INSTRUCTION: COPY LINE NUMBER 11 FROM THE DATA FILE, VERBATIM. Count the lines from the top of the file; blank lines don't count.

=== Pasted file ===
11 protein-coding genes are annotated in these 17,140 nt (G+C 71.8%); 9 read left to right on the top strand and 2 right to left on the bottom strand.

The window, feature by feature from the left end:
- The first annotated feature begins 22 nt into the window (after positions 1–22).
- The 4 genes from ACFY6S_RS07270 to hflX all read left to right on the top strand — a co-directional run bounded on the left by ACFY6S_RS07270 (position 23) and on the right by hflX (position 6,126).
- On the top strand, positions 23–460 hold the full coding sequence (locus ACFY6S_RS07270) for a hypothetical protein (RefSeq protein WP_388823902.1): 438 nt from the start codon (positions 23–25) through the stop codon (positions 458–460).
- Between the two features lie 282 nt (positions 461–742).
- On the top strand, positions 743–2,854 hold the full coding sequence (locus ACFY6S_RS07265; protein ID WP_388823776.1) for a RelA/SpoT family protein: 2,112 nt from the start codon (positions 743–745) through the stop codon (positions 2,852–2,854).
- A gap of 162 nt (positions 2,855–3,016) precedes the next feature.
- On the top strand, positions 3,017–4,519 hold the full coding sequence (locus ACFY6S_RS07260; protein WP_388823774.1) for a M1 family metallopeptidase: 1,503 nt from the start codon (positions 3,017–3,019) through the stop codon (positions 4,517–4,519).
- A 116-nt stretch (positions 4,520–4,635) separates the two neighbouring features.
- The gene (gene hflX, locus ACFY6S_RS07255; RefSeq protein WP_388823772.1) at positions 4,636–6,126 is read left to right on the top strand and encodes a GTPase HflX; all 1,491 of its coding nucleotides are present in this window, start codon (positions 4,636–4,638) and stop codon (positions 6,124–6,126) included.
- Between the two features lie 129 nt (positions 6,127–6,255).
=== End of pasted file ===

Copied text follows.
- The gene (gene hflX, locus ACFY6S_RS07255; RefSeq protein WP_388823772.1) at positions 4,636–6,126 is read left to right on the top strand and encodes a GTPase HflX; all 1,491 of its coding nucleotides are present in this window, start codon (positions 4,636–4,638) and stop codon (positions 6,124–6,126) included.